Source(s): This is how I got my place with my bad credit. I offered to pay the year lease in full. I'm am now living at my apartment without having to worry about the rent because I'm paid up until August 12th 2018.
  • 3 years ago

    I think it is the dog breed that makes the landlord uncomfortable. just my thinking.

  • Anonymous
    3 years ago

    Even if they are what do you expect to do? Your credit is crappy and that is going to be their excuse.

  • 3 years ago

    I don't think so. If someone was going to lie about their reasons, it would not make sense to blame your credit. When they say that your credit was the reason, there are all sorts of undesirable legal implications. The only reason to say it was your credit would be if that was true. If they wanted to lie, it would have made more sense to make up something else.

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  • Anonymous
    3 years ago

    The owner was just being a pr!ck. They could have approved it. But... it looks like they were looking for any reason to deny your application.

    Maybe they want your potential roommates out. To accommodate single family tenants with impeccable credit.

    Source(s): Experience.
  • 3 years ago

    If they denied you for any other reason than the dog, and they can show it's legit, too bad. You never should have mentioned your credit. You gave them an out.

  • 3 years ago

    If the landlord says he denied you because of credit, then you have no proof that it was because of the dog.

    Your roommate may have got in before he changed he'd his policies on credit ratings... Or perhaps the roommate had a cosigner with good credit, or maybe the roommate had good recommendation from a previous LL. A landlord certainly is allowed to make discrimination based on a credit history, and can make it a case by case basis.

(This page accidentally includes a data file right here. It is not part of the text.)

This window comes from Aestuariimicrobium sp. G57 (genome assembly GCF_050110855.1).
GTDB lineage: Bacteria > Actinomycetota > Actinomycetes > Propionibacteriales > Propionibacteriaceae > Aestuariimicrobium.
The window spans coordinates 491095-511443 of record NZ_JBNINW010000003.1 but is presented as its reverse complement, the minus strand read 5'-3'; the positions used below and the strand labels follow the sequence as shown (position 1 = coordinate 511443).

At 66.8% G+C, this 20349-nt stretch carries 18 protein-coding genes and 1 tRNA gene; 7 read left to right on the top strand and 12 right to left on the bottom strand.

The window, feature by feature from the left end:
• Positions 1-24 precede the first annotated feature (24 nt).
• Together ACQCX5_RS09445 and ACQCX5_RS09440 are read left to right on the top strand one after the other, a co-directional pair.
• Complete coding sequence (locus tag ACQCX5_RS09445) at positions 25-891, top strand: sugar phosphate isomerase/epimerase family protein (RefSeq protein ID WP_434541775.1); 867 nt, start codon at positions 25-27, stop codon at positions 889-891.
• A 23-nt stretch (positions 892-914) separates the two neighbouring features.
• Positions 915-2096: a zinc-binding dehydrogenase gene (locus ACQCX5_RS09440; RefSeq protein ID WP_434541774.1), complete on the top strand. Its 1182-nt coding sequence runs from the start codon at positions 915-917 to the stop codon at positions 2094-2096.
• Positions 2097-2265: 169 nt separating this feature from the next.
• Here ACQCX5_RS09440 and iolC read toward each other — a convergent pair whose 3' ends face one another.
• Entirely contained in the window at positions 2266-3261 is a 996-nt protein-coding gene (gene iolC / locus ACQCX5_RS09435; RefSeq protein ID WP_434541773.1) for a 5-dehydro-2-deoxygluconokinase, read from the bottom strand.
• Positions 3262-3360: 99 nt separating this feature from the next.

Depending on what "paperwork" you submitted, that may have set off some red flags too. If you bought "paperwork" online, you do not have a legit service dog.

  • Athena
    Lv 7
    3 years ago

    "Proper paperwork" ???

    WHAT proper paperwork as there s no legal definition of a service animal yet?

    It sounds like the landlord (or is it just the office manager?) has a good case as you have no history she can rely on.

    You can take her to court but you have to prove it is the service dog and not the host of other things she mentioned.

  • 3 years ago

    The problem is that the burden of proving discrimination falls on you, and their case against you would unfortunately be pretty firm since to fight this you'd need to prove a history of the complex overlooking the credit score issue. And even then, what would you have gained?

    Certainly you could try to stand up for yourself by applying for legal assistance from the ACLU or some such organization. You might also see if someone in the local media with hear you out, or you could just take your case to the court of public opinion on Facebook. The landlord might concede just to avoid the aggravation. But, truthfully speaking, I feel like you should probably just look for a better place with a better landlord.

  • Anonymous
    3 years ago

    The landlord chooses not to have a dog on their premises, that is their right, or maybe one of your new room mates objected? there is nothing you can do except look for somewhere else,maybe on your own.